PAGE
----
Kanban can fit in with processes that already exist—including Scrum. If you don’t want to overhaul your entire work process but are hoping to gain the benefits that an Agile process can bring, Kanban can be a good way to start.
Scrum has been linked to higher productivity, faster delivery, lower costs, and higher quality. Many project managers also see Scrum as an effective method to tackle complex projects, or projects that might see frequent change.
Scrum can make sense to use if you’re in an industry that sees frequent change, or if your project might need space to adapt to feedback. This might include industries that have frequent technology updates, or projects creating new products.
Scrumban is a hybrid method that combines both Kanban and Scrum. Scrumban uses the processes of Scrum and the visualization tools of Kanban. Scrumban can be a good way for teams familiar with either Scrum or Kanban to incorporate the other into their process.
Knowing how and when to implement either Kanban or Scrum (or both) will take a combination of knowledge and practice. If you’re an aspiring project manager and don’t know where to start, consider the Google Project Management: Professional Certificate.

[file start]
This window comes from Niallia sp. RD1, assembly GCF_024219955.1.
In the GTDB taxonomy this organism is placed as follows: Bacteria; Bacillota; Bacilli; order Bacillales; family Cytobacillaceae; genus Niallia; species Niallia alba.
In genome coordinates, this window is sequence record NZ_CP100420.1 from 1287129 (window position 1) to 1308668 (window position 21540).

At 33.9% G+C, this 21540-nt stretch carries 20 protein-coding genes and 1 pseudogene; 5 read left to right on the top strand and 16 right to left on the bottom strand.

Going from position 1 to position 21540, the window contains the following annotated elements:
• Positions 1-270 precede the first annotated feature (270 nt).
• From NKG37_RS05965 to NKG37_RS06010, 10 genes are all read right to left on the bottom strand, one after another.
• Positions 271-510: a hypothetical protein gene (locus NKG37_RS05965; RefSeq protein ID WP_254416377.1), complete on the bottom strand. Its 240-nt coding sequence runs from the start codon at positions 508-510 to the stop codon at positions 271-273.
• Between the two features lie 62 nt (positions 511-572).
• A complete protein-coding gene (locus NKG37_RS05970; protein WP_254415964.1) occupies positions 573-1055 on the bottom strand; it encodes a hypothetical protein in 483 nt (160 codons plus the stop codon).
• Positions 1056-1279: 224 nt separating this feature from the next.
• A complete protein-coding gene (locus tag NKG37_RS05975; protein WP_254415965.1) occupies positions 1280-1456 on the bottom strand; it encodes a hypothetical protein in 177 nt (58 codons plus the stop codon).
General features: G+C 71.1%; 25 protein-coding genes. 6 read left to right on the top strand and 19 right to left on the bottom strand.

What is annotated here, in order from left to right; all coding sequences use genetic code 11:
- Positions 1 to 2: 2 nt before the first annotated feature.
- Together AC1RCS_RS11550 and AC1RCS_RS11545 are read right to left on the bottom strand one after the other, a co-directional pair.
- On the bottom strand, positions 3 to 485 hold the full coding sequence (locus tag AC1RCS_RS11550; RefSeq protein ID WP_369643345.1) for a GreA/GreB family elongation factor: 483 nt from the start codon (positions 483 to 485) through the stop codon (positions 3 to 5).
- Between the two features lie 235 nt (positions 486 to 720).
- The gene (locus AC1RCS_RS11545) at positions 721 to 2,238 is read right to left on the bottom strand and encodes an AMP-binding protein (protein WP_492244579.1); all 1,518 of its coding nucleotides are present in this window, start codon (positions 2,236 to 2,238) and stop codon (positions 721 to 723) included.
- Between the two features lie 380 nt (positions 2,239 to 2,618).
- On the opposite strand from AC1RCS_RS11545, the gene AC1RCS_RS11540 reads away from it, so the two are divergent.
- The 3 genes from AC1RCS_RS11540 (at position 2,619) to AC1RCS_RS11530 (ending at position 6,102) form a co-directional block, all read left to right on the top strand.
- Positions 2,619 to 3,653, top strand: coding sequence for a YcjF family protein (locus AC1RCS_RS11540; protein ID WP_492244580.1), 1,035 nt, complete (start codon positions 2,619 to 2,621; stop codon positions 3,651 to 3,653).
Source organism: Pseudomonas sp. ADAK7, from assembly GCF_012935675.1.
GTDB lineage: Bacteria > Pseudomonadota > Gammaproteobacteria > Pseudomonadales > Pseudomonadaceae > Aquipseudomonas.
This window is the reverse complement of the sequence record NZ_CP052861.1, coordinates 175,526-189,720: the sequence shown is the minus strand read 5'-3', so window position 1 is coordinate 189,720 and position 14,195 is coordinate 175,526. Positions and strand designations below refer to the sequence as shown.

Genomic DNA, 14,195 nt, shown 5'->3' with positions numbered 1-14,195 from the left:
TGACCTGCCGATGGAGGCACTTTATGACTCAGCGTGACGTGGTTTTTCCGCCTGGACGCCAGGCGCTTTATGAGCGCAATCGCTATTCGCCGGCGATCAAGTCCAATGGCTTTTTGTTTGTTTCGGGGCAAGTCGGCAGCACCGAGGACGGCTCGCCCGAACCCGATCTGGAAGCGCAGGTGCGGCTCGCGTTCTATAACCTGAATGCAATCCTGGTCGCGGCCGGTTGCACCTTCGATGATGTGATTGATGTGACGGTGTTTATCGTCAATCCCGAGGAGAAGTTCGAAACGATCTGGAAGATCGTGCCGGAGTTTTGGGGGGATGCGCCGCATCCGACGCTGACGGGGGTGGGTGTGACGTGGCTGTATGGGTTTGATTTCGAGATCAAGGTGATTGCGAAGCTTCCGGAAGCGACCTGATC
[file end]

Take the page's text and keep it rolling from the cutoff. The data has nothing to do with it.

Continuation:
Start your path to a career in project management. In this program, you’ll learn in-demand skills that will have you job-ready in less than six months. No degree or experience is required.
609,793 already enrolled
Average time: 6 month(s)
Learn at your own pace
Skills you'll build:
Organizational Culture, Career Development, Strategic Thinking, Change Management, Project Management, Stakeholder Management, Business Writing, Project Charter, Project Planning, Risk Management, Task Estimation, Procurement, Quality Management, Project Execution, Coaching, Influencing, Agile Management, Problem Solving, Scrum, Effective Communication
1. Kanban University. "State of Kanban: First Annual Report 2021, https://resources.kanban.university/wp-content/uploads/2021/05/US-Letter-State-of-Kanban-Report-2021.pdf." Accessed September 15, 2021.
2. Digital.ai. "15th State of Agile Report, https://stateofagile.com/#." Accessed September 15, 2021.
This content has been made available for informational purposes only. Learners are advised to conduct additional research to ensure that courses and other credentials pursued meet their personal, professional, and financial goals.